Like Kenny, who uses Time in Range to gauge how his management has been, I like to see the representation of the percentage of time BGs have been low, high, and in the target range in a simple graph.

Without scrolling through page after page of numbers, I can glance at the CLARITY summary page and get a general idea of how my management has been within a selected timeframe. The simplicity makes the info easy to digest: green = on target percentage, yellow = hyperglycemia, red = hypoglycemia. Precise percentages are right there for easy reference.


The Patterns feature tracks how often BGs remain in the high or low range at certain intervals during the days, for multiple days. It also offers suggestions for improvement.

If CLARITY detects a pattern of Nighttime Highs, it will alert after a minimum of three days and offers some considerations like evening meal times or basal rates that could be adjusted. The alert is broken down to five minutes past the hour (i.e. 2:05 a.m. – 6:50 a.m.)—not that I know from personal experience, of course!

The default target ranges for BG levels can be customized in the app, and changing these won’t change any settings on your CGM. It only affects how the data is analyzed. The default low threshold is 3.9 mmol/L70 mg/dL, and the default high threshold is 10.0 mmol/L180 mg/dL. Users can set separate target ranges for daytime and nighttime, and the times are also customizable.

Hypoglycemia Risk

Analyzing the data about how often BG levels go below the low threshold, how low the BGs get, and how often this happens gives us a combined rating. Mine’s currently “minimal,” and as a babysitter of kids with type 1, I’d imagine that this information would be helpful for a family with a young child with type 1 who are sharing caregiver responsibilities with a babysitter or healthcare provider. A higher-risk rating might result in having extra juice boxes on hand and more tweaking of fast fall alerts.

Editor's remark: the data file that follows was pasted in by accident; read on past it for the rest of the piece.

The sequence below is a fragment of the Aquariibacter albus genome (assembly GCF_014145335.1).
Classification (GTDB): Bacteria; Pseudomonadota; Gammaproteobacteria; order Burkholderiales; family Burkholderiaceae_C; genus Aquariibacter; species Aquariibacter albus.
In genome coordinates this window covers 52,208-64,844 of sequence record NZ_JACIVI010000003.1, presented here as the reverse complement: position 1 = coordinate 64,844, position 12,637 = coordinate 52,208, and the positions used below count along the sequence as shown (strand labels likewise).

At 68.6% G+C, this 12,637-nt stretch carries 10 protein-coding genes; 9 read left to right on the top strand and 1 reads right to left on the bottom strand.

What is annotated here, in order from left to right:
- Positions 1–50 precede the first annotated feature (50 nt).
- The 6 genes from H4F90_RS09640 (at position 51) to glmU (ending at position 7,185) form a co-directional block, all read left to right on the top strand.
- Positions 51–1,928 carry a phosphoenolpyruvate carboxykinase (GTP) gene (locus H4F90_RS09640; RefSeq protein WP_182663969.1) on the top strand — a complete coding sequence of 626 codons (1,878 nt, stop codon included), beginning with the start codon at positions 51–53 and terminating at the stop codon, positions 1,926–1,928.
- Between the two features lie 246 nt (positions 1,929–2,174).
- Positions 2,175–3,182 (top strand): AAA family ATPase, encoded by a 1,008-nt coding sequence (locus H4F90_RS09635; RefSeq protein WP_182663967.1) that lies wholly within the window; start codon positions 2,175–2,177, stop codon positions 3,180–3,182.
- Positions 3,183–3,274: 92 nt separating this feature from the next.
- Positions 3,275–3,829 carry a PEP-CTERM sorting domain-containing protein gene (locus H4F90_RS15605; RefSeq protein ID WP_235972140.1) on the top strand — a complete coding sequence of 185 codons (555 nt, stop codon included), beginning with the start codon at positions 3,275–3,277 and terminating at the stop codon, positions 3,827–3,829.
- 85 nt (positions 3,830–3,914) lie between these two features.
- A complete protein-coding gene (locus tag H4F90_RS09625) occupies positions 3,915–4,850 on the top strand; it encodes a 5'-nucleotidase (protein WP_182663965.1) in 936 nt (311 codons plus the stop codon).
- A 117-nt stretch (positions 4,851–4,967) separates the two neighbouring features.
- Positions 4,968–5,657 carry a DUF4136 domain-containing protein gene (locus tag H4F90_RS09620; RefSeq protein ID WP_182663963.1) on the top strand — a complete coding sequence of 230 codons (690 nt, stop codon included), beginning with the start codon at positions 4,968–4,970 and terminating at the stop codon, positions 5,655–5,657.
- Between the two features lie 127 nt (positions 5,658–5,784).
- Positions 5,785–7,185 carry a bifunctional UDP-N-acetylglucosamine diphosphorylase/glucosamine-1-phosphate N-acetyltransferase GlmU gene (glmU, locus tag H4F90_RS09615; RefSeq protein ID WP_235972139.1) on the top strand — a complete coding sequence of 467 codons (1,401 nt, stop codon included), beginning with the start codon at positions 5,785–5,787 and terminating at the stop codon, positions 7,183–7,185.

The tool can be useful, but it’s not a one-size-fits-all feature. Katarina Braune, MD, is a pediatric endocrinologist from Germany who has lived with type 1 since 2001. She agrees with standards discussed at ATTD 2019 that defined a Time in Range goal of above 3.9 mmol/L70 mg/dL and a low range percentage of below 2% for all age groups.

“The younger the child, the harder it is to control, with children being active, being unpredictable in their meal intake. It is a good feature, but low risk doesn’t mean there are no hypos at all, the individual CGM graphs should still be evaluated,” Katarina says.

Users can also download summary reports for various time periods from the app or from the CLARITY website in order to see combined trends and more takeaways.

This article was published as part of a partnership between Beyond Type 1 and Dexcom, an active partner of Beyond Type 1 at the time of publication.

WRITTEN BY Katie Doyle, POSTED 07/09/19, UPDATED 11/11/22

Katie Doyle is a writer and videographer who chronicles her travels and diabetes (mis)adventures from wherever she happens to be. She’s written about dropping her meter off of a chairlift in the Alps, wearing her pump while teaching swim lessons on Cape Cod and the many road trips and fishing expeditions in between—she’s up for anything and will tell you the story about it later. Check out www.kadoyle.com for more.